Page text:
Thursday, October 15, 2009

Take this Squash and Stuff it

If you don’t hear from me for a while, you might want to come by and make sure I haven’t been buried by a pile of winter squash. In my efforts to increase the WFQ* of my diet, procure food from more local sources, and eat more seasonally, I get the bigger of the two boxes the CSA** offers. About now, it becomes clear to me that it is difficult for two people to eat one or two squash a week.

Luckily, since squash is so prolific, ingenious cooks have been coming up with different ways to serve it for generations. Luckily also, winter squash keeps well for weeks (sometimes even months if stored properly), so I don’t have to try all those recipes in an insane 10-day squash marathon. I’ve got some time.

After a yummy success with some little stuffed squash last year, I couldn’t wait to try this recipe when the squash rolled in this year. These carnival squash are great for stuffing, since each half is one generous serving. I can roast the squash halves and stuff them, and it’s dinner for two (the usual format around here), and I can eat the leftover stuffing for lunch the next day. Since the quinoa in the stuffing is a complete protein, and all that vegetable matter is quite filling, the stuffed squash is a real meal, at least as far as I’m concerned. (In fact, it’s a rather large meal, which you might want to take into account if you’re a light eater.)

There are all kinds of great foods with which one could stuff a squash, I suppose, but I get a kick out of using “New World” (ie, native to this hemisphere) grain with the New World winter squash. If you haven’t tried quinoa, what are you waiting for? I like the way it keeps a little bit of pop in the bite when cooked (not to be confused with the crunch of an undercooked grain). It has a mild, nutty flavor, and this stuffing, with its savory leeks, sweet-tart dried cranberries, and crunchy walnuts seems a natural accompaniment to the sweet, almost creamy roasted squash.

I’m thinking that if you’re serving a large fall celebration meal (such as, oh, Thanksgiving in a little over a month) with a roasted turkey, chicken, ham or whatever, and you’ve invited a vegetarian, rather than saying, “Oh, s/he can just eat the side dishes,” why not give them just a bit more of your time and serve him/her a little stuffed squash. The squash can be roasted ahead of time, and you can also make the stuffing in advance. Just stuff the squash and warm everything through after you take the meat out of the oven to rest and be carved for everyone else.

This quinoa stuffing is great on its own, just eaten with a fork, although I’d recommend tasting it for salt before adding all the salt called for in the recipe. The squash itself isn’t seasoned much and benefits from the extra punch in the stuffing, but the stuffing might be a little salty by itself. (It will probably depend on the saltiness of the broth you use to cook the quinoa.) So, stuff that squash or just eat the stuffing. Or do both. The stuffing recipe is easily doubled.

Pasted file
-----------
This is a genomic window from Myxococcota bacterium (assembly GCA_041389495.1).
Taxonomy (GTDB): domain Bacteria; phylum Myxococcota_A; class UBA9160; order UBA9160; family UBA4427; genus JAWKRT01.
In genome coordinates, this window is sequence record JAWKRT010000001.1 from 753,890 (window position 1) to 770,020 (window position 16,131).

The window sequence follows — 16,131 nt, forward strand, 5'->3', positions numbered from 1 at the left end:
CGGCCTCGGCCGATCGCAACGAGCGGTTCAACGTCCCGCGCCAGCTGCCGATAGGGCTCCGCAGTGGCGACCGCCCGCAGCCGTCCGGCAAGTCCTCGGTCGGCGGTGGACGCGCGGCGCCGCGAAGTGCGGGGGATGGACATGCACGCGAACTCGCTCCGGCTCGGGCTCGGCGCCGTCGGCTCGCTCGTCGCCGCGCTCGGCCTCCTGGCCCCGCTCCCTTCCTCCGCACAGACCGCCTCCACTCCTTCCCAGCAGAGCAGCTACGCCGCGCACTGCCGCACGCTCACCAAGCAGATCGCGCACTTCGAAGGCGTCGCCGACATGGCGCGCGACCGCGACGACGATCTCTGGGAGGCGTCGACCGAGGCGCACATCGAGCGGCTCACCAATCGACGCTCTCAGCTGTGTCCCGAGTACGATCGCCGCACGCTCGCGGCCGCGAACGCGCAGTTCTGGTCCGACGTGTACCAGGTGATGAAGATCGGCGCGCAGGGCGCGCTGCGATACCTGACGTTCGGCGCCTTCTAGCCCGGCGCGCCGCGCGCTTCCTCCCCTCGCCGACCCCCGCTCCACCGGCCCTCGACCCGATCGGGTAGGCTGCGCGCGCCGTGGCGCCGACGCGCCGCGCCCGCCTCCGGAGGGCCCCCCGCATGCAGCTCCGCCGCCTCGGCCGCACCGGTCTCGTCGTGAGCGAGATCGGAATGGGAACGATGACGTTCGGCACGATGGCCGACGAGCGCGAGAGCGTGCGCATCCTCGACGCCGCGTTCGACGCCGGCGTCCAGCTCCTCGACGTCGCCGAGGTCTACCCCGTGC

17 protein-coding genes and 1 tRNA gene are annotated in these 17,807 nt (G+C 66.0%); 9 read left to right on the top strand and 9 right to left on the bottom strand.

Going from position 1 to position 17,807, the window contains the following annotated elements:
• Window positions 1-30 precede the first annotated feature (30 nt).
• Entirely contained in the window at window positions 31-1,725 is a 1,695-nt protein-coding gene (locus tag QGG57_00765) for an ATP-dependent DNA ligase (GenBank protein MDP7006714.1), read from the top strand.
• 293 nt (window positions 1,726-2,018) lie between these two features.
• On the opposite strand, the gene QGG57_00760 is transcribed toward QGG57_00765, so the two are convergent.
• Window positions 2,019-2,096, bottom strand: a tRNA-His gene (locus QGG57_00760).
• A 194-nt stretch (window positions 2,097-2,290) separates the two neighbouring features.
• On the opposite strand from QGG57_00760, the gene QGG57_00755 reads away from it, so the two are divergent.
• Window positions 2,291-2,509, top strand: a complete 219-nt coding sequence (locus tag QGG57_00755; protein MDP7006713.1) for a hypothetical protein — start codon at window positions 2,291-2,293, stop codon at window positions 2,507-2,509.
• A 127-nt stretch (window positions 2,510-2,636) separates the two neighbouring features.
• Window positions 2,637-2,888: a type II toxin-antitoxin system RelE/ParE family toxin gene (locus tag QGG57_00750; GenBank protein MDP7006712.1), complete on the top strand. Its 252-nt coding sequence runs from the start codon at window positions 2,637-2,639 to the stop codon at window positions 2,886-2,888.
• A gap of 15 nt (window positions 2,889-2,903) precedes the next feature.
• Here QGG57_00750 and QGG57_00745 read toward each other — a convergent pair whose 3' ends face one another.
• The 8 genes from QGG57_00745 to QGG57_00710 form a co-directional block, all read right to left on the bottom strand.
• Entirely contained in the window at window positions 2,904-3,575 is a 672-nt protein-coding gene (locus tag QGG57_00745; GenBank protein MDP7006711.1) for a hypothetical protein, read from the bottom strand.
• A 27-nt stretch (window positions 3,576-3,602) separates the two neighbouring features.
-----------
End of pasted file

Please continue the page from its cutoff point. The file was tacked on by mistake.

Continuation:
*WFQ = Whole Food Quotient
**CSA = Community Supported Agriculture. This one is ours.

Quinoa Stuffed Squash Recipe

To Roast the Squash
Two small squash (four halves) will generously serve four people, and can be stuffed with one recipe of Quinoa Stuffing. You can use this method for roasting most varieties of winter squash, although cooking times will vary.

2 small winter squash

1. Preheat the oven to 350 F. Cut the squash in half from stem to base. Scoop out the seeds and seed fibers. Sprinkle the squash cavity with salt.

2. Place the squash halves cut side down in a baking dish. Bake at 350 for 45 minutes to an hour. Begin testing squash for doneness at 40-45 minutes. It is done when a fork easily pierces the flesh all the way through.

Quinoa Stuffing Recipe
This recipe makes enough stuffing for 4 small squash cavities. You could use chicken broth in place of the vegetable broth. With the vegetable broth it is vegetarian. Use oil for the butter and this dish is vegan.

This recipe is inspired by a recipe in Cooking Light magazine.

1 cup vegetable broth
½ teaspoon coarse (kosher) salt
½ cup uncooked quinoa***
1 Tablespoon butter
1 cup thinly sliced, well-washed leek
½ cup finely chopped celery
¼ teaspoon freshly ground black pepper
2 tablespoons minced fresh sage
2 garlic cloves, minced
½ cup dried cranberries
¼ cup chopped toasted walnuts

1. Bring the vegetable broth and ¼ teaspoon salt to a boil in a small saucepan. Add the quinoa. Cover, reduce heat and simmer about 20 minutes, or until the quinoa is cooked and most of the broth is absorbed. (Just taste the quinoa to see if it is done.) Remove from the heat and set aside.

2. Melt the butter in a large skillet (preferably nonstick, or you may need more butter) over medium heat. Add the leek, celery and remaining ¼ teaspoon salt. Saute about 8 minutes, or until the leek is beginning to brown, stirring often.

3. Stir in the black pepper, sage and garlic, and cook 1 minute more. Stir in the quinoa, dried cranberries and walnuts, and cook 1 more minute, or until warmed through. Set aside to cool slightly (or cool completely and refrigerate for later use).

For the Stuffed Squash

Oven: 350 F
1. Spoon about ½ cup of completed stuffing into each roasted squash cavity. Place the stuffed squash in a baking dish and bake at 350 F 15-20 minutes or until the squash is very soft and the stuffing is slightly browned on top. If the squash and stuffing were prepared ahead of time, it may take longer to bake the stuffed squash. Increase the baking time until heated through.
Makes 4 generous servings.

***Most quinoa sold in the U.S. has been processed to remove saponin, a bitter, soapy, naturally-occurring substance on quinoa grains. If you have reason to believe your quinoa has not been so processed, you can rinse the grains before cooking.

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